The opinion of the court was delivered by: BECHTLE
MEMORANDUM OPINION AND ORDER
For the following reasons, the Court, after careful review and consideration of the decisional authority, will order Sua sponte severance of the trial of the above case into three separate trials, pursuant to the express and inherent judicially created powers under Fed.R.Crim.P. 14.
The procedural device governing severance in criminal trials is Fed.R.Crim.P. 14, which provides:
If it appears that a defendant or the government is prejudiced by a joinder of offenses or of defendants in an indictment or information or by such joinder for trial together, the court may order an election or separate trials of counts, grant a severance of defendants or provide whatever other relief justice requires. In ruling on a motion by a defendant for severance the court may order the attorney for the government to deliver to the court for inspection In camera any statements or confessions made by the defendants which the government intends to introduce in evidence at the trial.
This rule is adversely related to Fed.R.Crim.P. 8, which requires joinder in certain instances, and states as follows:
(a) Joinder of Offenses. Two or more offenses may be charged in the same indictment or information in a separate count for each offense if the offenses charged, whether felonies or misdemeanors or both, are of the same or similar character or are based on the same act or transaction or on two or more acts or transactions connected together or constituting parts of a common scheme or plan.
(b) Joinder of Defendants. Two or more defendants may be charged in the same indictment or information if they are alleged to have participated in the same act or transaction or in the same series of acts or transactions constituting an offense or offenses. Such defendants may be charged in one or more counts together or separately and all of the defendants need not be charged in each count.
Although Fed.R.Crim.P. 14 does not expressly grant the Court the power to order severance on its own motion as Fed.R.Civ.P. 42 does, several courts, including the Third Circuit Court of Appeals, have read into Rule 14 an inherent judicial power to order severance Sua sponte of defendants into separate trials. See U. S. v. De Diego, 167 U.S.App.D.C. 252, 258, 511 F.2d 818, 824 (D.C.Cir.1975); U. S. v. Archie, 452 F.2d 897, 899 (3d Cir. 1971); Jackson v. U. S., 134 U.S.App.D.C. 18, 21, 412 F.2d 149, 151 (D.C.Cir.1969); U. S. v. Vida, 370 F.2d 759, 765 (6th Cir. 1966); U. S. v. Guterma, 181 F. Supp. 195, 196 (E.D.N.Y.1960); U. S. v. Harvick, 153 F. Supp. 696, 698 (D.N.D.1957).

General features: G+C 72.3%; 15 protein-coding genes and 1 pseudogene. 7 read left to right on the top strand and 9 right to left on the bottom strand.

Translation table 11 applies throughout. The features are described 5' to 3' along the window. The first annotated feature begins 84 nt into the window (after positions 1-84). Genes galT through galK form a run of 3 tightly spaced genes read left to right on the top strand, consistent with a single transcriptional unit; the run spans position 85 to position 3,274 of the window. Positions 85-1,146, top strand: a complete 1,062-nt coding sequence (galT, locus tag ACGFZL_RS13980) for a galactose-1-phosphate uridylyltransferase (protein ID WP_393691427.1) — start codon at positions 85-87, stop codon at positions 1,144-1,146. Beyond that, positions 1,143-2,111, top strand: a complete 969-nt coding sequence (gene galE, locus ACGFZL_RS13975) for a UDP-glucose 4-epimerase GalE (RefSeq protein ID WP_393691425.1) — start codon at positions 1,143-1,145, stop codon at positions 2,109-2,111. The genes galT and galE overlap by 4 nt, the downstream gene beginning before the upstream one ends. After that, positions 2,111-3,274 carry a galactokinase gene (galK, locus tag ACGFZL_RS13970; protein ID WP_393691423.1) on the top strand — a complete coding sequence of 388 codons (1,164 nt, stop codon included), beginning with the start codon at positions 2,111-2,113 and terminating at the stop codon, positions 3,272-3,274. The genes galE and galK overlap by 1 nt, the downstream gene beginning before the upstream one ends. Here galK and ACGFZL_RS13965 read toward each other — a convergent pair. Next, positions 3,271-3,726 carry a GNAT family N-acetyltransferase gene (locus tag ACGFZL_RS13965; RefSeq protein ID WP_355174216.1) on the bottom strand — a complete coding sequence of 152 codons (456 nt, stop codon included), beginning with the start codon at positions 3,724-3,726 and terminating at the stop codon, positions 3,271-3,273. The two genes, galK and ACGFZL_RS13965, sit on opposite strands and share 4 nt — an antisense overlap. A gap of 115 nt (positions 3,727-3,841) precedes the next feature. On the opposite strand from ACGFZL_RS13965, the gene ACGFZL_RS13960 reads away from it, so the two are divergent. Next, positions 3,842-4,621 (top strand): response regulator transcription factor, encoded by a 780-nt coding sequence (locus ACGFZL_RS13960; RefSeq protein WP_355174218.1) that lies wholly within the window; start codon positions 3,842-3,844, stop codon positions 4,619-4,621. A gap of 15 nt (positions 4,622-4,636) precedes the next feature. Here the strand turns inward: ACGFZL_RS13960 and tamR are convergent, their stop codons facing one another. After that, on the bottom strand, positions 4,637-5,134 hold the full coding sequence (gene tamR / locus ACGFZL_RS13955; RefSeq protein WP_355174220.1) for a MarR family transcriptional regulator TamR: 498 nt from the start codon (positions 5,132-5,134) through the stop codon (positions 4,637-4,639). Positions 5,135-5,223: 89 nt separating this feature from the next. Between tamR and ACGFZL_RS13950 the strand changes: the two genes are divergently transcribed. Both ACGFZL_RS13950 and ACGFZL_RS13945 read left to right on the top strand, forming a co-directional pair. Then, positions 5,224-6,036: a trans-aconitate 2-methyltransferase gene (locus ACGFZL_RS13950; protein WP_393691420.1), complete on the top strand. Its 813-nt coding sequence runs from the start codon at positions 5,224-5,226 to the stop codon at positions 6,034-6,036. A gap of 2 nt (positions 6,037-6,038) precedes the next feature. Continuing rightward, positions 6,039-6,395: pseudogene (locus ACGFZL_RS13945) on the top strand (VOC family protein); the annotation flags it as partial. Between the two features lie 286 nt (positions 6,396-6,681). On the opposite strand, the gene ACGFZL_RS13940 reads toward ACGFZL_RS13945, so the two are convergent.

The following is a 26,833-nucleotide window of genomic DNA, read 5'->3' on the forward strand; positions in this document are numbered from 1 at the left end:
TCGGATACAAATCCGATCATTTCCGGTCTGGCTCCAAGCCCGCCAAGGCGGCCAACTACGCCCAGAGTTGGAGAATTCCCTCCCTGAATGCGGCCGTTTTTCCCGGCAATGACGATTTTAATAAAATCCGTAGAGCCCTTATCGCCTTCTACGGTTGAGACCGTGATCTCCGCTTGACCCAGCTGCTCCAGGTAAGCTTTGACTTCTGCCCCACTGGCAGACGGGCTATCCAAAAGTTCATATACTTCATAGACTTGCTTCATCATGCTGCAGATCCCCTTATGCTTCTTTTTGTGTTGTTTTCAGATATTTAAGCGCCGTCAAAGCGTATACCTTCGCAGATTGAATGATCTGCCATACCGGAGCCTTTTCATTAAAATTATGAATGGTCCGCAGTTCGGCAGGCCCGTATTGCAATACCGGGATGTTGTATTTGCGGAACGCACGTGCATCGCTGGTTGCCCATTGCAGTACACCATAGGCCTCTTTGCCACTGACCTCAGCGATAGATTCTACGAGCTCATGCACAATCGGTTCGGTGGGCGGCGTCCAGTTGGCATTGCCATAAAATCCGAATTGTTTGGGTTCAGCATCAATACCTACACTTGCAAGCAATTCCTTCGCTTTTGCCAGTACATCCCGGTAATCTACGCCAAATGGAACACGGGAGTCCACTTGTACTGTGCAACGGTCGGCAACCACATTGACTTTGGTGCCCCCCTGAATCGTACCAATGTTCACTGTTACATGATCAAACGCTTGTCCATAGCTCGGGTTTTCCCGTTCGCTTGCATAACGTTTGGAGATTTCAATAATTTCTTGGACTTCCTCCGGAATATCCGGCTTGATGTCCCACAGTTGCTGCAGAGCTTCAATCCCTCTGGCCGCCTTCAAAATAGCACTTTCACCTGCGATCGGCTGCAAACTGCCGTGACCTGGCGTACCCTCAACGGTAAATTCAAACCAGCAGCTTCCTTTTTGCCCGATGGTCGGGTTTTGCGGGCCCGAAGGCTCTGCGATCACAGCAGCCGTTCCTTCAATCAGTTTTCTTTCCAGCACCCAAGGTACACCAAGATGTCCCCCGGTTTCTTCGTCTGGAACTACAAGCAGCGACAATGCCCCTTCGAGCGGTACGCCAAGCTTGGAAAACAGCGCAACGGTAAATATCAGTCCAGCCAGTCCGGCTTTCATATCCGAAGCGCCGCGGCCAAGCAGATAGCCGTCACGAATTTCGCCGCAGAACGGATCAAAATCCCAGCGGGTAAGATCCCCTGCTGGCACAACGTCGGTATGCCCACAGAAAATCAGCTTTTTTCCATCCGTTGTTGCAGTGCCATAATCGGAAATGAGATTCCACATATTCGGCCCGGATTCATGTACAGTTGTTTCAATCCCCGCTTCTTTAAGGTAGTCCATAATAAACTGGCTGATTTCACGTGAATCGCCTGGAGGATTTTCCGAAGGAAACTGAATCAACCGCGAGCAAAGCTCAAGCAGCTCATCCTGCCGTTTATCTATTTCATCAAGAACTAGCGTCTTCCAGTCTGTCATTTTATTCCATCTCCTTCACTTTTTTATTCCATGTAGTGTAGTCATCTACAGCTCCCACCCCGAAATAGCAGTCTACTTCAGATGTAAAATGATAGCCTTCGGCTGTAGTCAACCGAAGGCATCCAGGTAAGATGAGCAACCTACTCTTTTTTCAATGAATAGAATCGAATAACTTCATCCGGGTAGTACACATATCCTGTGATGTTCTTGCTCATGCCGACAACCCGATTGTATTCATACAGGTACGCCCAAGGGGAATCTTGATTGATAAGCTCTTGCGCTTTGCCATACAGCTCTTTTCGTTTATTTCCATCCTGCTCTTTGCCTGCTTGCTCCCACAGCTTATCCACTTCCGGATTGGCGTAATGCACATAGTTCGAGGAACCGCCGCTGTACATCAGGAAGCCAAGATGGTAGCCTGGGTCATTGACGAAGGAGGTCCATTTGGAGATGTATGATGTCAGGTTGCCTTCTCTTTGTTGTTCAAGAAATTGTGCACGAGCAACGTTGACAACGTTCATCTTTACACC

Furthermore, the courts have broadly phrased this power in terms of a duty on the part of the court to sever a trial when it appears at any time before or during the trial that prejudice will accrue to the defendants if severance is not ordered. See Schaffer v. U. S., 362 U.S. 511, 516, 80 S. Ct. 945, 4 L. Ed. 2d 921 (1960); U. S. v. Gougis, 374 F.2d 758, 762 (7th Cir. 1967); U. S. v. Vida, supra, 370 F.2d at 765.
Appellate courts will not reverse a trial court's independent decision to sever, unless it can be shown that the defendants were prejudiced in some way by the court's granting severance. See Jackson v. U. S., supra, 134 U.S.App.D.C. at 21, 412 F.2d at 151.
The prerequisite showing of prejudice to warrant a court ordering severance Sua sponte has been found by the courts in a variety of contexts. First, the inherent problems entailed with any mass trial, which involve the presence of numerous defendants and their counsel, several-count indictments, violations of multiple criminal statutes and varying and complicated factual situations, can prejudice individual defendants. See U. S. v. Branker, 395 F.2d 881, 887-888 (2d Cir. 1968), Cert. denied, 393 U.S. 1029, 89 S. Ct. 639, 21 L. Ed. 2d 573 (1969); U. S. v. Vida, supra, 370 F.2d at 765.
The United States Supreme Court specifically addressed this problem in Kotteakos v. U. S., 328 U.S. 750, 66 S. Ct. 1239, 90 L. Ed. 1557 (1945), holding that: